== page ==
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  • Carl Blanz

What makes a good leader?

Years ago, I attended a training called “Leadership Mastery”. The trainer opened a two-day session by declaring that the name of the course was intended to provoke thinking, and in their opinion, leadership could never be mastered.


This question; “What makes a good leader?” is similar, it’s a thought provoker.


When we ask a team or group this question, in addition to universal leadership characteristics, we get answers that are specific to a place, team, team members, culture, product... The collective answers generated by a team provide a wealth of information you can use to increase shared leadership in your organization.


I asked James Taylor this question (click this link to see a 4-minute video of his response).


Here are some highlights from that conversation:

● Open to caring about the people they are leading

● Communication: “You’ll stand out here if you’re not a good communicator”

● A humble, giving nature

● Culture: someone who fits in

● Awareness of self, others, surroundings


One other highlight for me was James saying “If caring for people and awareness of self exist, the job specific skills can often be taught.” In most cases, he is not hiring for job-specific skills, he is hiring for leadership capability.


Why is this such a good question to ask a team?

It creates shared meaning.


When we drill down our collective answers into 5 or so main characteristics, we now have a great tool to use in interviewing potential leaders of this organization. Combined with behavior-based interviewing (where you get people to tell actual stories about their experience) we get a richer insight into how a prospective leader has done in real life compared to our newly created top 5 leadership characteristics.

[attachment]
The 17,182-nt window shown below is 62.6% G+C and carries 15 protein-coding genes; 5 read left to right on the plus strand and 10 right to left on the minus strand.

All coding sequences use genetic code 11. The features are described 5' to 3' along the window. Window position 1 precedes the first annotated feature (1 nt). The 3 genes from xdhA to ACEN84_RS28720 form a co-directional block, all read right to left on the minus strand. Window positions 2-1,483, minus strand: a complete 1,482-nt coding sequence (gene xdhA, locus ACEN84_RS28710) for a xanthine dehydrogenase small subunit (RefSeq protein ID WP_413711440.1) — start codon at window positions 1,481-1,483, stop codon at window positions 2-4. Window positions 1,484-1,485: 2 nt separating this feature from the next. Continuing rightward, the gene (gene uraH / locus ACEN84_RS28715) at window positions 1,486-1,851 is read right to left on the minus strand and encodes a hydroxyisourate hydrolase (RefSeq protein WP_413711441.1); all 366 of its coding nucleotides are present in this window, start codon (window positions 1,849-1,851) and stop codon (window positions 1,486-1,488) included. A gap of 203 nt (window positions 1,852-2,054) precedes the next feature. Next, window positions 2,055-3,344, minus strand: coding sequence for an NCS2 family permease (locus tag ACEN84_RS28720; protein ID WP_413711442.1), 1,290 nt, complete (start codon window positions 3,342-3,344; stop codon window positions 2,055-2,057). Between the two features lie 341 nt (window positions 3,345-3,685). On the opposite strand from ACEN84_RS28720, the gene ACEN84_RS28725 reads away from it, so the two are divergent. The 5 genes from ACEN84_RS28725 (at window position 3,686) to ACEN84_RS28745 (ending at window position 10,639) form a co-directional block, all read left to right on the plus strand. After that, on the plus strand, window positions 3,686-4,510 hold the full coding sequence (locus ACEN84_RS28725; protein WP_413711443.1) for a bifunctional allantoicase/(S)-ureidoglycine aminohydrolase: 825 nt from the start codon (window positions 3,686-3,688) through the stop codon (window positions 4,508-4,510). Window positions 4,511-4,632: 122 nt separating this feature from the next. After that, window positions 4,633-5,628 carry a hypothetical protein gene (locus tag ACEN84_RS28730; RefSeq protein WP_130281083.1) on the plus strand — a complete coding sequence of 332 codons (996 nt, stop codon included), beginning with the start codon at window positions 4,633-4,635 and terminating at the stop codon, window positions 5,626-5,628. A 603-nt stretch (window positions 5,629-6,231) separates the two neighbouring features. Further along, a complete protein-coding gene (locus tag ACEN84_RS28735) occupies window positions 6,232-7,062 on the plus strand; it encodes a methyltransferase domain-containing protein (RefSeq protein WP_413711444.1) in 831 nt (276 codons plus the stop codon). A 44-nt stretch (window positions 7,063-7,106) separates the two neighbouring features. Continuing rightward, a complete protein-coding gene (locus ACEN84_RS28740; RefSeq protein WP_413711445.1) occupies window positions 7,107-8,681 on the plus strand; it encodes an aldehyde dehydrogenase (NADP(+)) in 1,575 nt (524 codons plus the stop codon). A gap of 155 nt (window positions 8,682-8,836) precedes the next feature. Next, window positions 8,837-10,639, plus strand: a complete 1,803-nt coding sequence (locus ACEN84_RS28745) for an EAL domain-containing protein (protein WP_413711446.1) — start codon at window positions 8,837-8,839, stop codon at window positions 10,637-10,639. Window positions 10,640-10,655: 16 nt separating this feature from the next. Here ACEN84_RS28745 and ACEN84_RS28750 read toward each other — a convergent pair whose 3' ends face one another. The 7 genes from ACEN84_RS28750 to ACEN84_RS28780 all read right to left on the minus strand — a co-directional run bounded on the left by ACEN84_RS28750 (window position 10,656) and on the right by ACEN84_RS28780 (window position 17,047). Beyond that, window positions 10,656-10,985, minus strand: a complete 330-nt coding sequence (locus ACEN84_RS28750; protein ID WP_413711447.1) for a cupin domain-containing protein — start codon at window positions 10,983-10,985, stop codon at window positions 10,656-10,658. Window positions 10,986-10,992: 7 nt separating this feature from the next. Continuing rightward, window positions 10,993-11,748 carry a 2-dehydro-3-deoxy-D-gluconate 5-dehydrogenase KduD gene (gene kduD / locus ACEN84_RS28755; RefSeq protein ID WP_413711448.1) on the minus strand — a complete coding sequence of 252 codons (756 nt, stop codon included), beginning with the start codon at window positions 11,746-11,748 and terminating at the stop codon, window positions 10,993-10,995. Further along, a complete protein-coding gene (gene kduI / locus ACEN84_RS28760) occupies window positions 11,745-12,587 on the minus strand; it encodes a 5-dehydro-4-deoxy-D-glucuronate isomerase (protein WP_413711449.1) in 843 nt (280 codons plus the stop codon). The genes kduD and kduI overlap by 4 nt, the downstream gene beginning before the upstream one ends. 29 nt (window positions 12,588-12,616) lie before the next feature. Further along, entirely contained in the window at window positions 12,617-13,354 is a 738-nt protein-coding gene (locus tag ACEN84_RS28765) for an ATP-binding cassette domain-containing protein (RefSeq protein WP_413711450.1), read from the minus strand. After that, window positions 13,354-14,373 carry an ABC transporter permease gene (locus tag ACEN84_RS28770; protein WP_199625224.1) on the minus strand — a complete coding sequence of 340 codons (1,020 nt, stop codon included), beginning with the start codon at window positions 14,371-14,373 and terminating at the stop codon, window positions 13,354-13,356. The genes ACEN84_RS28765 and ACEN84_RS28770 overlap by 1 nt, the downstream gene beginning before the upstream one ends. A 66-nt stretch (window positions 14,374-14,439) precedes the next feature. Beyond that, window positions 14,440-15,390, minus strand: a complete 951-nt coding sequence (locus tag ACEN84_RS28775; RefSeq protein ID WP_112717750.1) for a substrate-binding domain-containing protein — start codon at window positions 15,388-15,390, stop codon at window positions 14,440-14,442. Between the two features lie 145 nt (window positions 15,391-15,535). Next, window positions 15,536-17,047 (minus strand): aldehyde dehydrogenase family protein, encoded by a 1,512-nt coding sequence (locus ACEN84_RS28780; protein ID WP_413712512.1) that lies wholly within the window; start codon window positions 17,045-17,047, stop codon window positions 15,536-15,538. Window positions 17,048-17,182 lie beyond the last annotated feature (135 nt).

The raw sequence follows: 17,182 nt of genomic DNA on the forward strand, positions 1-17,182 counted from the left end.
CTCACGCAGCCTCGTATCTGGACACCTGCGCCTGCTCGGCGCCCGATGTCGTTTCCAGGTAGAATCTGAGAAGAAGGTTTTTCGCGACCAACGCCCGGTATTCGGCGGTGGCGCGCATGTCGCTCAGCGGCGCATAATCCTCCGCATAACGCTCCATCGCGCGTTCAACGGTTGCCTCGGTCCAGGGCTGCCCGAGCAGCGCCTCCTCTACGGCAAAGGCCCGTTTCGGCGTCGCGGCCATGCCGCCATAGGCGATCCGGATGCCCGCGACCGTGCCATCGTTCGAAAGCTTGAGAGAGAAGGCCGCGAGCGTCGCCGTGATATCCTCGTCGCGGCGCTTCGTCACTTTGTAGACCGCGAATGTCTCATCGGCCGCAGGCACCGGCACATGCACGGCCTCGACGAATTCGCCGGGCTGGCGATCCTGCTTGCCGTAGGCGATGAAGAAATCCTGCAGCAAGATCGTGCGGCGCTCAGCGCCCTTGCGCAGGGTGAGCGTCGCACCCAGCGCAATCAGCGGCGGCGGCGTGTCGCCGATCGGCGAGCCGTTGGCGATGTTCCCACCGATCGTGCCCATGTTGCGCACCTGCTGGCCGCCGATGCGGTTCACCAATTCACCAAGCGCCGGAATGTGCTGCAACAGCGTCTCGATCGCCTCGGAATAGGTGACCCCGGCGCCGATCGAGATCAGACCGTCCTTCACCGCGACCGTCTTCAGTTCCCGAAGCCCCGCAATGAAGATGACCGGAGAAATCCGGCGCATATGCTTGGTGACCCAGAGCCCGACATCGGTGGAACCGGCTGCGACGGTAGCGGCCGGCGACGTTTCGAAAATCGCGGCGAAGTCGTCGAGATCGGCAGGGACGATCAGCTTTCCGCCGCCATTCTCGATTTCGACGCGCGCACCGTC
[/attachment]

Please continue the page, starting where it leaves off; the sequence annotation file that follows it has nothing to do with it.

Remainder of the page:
An additional benefit is having language to support the behaviors and characteristics that make a good leader in our organization, and to guide developing leaders as to where they could be focusing their development in order to be a successful leader here. You can make the characteristics part of your performance expectations.


Here’s an exercise:


Invite a group or team from your organization together for one hour to brainstorm.


Designate someone from the group to be the scribe.


Ask the group “What makes a great leader here?” and start recording the answers on a flip chart so all can see. We’re going for volume of ideas at this point.


Once you feel that you’ve recorded the characteristics, (one way to tell is you’ll start to hear the same answers come up again) begin to cull them.


As the facilitator, let others come up with the answers, your job is to keep the group moving

towards combining, eliminating... until you have come up with 5 at the most.


At the end of this exercise, you should have a shared understanding from the group of what makes a good leader here. (It will most likely evolve over time)


One powerful way to initiate action is to ask the group; “What can we do with this information now?”


Back to interviewing


If you are familiar with behavior-based interviewing, write the questions for the interview around your top leadership characteristics. Here’s an example:


Using one of James’ characteristics from above, (a humble, giving nature) a behavior-based

question might sound like:


Tell me about a time when you held back from taking credit for something that you deserved credit for. What happened next?


If you’re not familiar with behavior-based interviewing, Google it! Here’s an article you could use to get started.


A final thought...


We have to innovate our way out of the current labor crisis. What you and I know as the labor

market is evolving into something new and currently unknown.


“If you do what you’ve always done, you’ll always get what you always got.” - Henry Ford

Innovation while we're working hard looks like hundreds of little experiments done on the fly. This exercise is one of them.

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